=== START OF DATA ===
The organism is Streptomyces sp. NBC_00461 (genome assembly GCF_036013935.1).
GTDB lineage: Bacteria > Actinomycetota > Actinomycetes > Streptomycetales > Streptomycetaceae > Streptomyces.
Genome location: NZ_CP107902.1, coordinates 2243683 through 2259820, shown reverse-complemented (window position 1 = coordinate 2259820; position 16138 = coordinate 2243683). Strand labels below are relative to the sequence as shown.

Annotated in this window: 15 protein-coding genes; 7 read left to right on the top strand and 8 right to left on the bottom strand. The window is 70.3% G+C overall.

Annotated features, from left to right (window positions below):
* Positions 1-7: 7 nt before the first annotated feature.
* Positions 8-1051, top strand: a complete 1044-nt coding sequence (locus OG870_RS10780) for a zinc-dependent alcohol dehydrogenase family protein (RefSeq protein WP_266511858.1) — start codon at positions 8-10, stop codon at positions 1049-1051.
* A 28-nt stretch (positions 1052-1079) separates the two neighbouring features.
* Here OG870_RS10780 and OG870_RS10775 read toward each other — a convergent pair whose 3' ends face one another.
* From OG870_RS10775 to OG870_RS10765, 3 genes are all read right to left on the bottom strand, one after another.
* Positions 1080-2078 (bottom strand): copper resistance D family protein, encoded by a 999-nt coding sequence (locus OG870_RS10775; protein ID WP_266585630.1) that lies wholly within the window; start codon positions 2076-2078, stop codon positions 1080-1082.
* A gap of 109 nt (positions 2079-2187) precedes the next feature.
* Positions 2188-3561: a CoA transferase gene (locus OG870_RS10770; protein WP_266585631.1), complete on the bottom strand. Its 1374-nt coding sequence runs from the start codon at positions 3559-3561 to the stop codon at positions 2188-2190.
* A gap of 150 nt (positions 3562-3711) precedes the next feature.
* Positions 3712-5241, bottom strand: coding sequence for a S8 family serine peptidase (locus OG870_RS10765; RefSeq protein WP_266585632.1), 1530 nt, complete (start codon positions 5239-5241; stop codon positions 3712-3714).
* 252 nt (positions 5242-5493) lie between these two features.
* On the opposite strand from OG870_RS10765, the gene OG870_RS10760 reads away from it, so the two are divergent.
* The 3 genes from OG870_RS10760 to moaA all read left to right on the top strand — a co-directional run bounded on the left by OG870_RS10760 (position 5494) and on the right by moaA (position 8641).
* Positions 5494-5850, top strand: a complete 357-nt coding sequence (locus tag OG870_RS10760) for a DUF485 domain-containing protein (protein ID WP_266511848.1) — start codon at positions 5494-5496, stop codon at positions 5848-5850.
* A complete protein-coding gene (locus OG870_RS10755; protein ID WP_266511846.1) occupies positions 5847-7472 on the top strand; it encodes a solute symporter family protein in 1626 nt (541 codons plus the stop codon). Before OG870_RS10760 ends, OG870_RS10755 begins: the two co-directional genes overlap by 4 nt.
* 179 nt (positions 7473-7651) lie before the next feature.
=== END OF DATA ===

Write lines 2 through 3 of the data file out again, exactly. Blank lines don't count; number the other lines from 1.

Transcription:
GTDB lineage: Bacteria > Actinomycetota > Actinomycetes > Streptomycetales > Streptomycetaceae > Streptomyces.
Genome location: NZ_CP107902.1, coordinates 2243683 through 2259820, shown reverse-complemented (window position 1 = coordinate 2259820; position 16138 = coordinate 2243683). Strand labels below are relative to the sequence as shown.